The Epidemiology and Clinical Associations of Stroke in Patients With Acute Myeloid Leukemia: A Review of 10,972 Admissions From the 2012 National Inpatient Sample

Christopher Del Prete, Taeha Kim, Frederick Lansigan, Joseph Shatzel, Harley Friedman

Research output: Contribution to journalArticlepeer-review

10 Scopus citations

Abstract

Acute leukemia predisposes patients toward the development of stroke. The latter, although devastating clinically, has been infrequently studied. Our study, using the 2012 National Inpatient Sample, found a 50-fold increase in the risk of stroke as compared with all inpatient admissions with a corresponding 5.5-fold increased risk of mortality. Significant risk factors for the development of stroke included urinary tract infection, hypernatremia, and acute renal failure. Background Acute leukemia is known to confer an elevated risk of both hemorrhagic and thrombotic complications, but the development of stroke in this population is poorly characterized. This study assesses clinical and epidemiologic factors in a population of inpatients with acute myeloid leukemia (AML) and stroke. Methods Using the 2012 National Inpatient Sample, demographic and clinical data including age, gender, race, length of stay, in-hospital procedures, discharge diagnosis, disposition, and mortality incidence were extracted. Results Of 7,296,968 admissions, 10,984 patients with active AML were analyzed. Of these, 65 patients had a concomitant cerebrovascular accident (CVA) (hemorrhagic or ischemic). There was a 50-fold increase in the risk of stroke in patients with active AML compared with all admissions. Patients with AML and CVAs were found to have significantly higher inpatient mortality than for all admitted patients with stroke (36.9% vs. 6.7%; odds ratio, 5.5; 95% confidence interval, 2.3-8.8; P <.0001). Multivariate logistic regression, after controlling for confounding variables, identified acute renal failure with tubular necrosis, hypernatremia, urinary tract infection, and secondary thrombocytopenia as significant predictors of stroke. Conclusions Patients with AML have an elevated risk of CVA compared with all inpatients, and mortality in this population is high. Better characterization of risk factors of stroke in this vulnerable population is still needed.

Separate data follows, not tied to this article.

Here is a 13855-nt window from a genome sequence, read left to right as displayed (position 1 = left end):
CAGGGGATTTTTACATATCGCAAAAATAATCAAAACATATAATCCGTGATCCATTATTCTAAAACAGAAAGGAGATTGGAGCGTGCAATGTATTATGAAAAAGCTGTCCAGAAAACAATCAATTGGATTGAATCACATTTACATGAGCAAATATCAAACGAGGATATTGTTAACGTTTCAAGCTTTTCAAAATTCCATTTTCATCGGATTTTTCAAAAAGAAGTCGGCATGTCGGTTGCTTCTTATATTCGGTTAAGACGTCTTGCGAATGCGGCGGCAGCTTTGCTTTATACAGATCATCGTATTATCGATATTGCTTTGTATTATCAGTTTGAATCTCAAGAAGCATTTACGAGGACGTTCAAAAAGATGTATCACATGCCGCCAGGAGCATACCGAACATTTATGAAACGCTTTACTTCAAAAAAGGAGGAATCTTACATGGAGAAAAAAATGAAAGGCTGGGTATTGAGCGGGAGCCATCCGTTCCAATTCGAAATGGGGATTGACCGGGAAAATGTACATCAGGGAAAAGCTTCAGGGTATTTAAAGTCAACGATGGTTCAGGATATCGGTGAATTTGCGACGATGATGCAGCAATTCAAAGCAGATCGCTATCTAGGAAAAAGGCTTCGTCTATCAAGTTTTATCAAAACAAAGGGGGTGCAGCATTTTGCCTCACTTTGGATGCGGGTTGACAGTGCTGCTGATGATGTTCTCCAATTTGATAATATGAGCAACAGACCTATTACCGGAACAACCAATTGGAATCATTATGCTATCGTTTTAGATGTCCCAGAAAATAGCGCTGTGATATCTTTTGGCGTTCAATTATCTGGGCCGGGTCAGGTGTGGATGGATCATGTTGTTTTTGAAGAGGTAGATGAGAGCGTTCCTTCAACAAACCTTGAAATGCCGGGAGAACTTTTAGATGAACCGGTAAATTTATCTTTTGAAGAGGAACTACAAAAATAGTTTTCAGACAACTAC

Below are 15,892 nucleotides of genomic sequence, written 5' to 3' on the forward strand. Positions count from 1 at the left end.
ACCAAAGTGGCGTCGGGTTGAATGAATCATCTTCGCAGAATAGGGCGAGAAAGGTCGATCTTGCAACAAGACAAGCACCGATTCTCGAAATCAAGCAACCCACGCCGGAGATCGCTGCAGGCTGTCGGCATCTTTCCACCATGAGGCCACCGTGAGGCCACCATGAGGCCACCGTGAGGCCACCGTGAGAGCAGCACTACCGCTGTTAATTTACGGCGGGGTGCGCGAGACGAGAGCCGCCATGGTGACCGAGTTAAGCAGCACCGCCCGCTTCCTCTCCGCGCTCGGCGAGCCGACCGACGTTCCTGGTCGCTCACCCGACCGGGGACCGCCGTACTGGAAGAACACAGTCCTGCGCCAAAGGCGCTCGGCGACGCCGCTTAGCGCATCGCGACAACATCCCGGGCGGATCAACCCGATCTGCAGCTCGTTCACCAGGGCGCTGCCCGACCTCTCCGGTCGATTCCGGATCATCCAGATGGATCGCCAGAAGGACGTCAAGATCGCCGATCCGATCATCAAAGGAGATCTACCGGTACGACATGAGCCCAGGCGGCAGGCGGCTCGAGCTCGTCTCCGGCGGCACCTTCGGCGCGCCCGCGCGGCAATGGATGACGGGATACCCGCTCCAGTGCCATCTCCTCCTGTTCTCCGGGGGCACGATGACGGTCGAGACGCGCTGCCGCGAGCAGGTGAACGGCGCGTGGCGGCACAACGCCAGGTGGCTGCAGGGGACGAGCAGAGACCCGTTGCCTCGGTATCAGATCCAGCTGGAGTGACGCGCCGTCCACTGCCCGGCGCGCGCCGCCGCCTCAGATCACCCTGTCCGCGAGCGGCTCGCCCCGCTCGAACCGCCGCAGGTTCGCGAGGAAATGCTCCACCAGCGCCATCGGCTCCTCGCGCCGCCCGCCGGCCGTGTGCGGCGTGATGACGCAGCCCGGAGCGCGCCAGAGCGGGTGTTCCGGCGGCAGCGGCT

Original languageEnglish (US)
Pages (from-to)74-77.e1
JournalClinical Lymphoma, Myeloma and Leukemia
Volume18
Issue number1
DOIs
StatePublished - Jan 2018

Keywords

  • CVA
  • Database
  • Hematologic malignancy
  • Hospitalized patients
  • Outcomes

ASJC Scopus subject areas

  • Hematology
  • Oncology
  • Cancer Research

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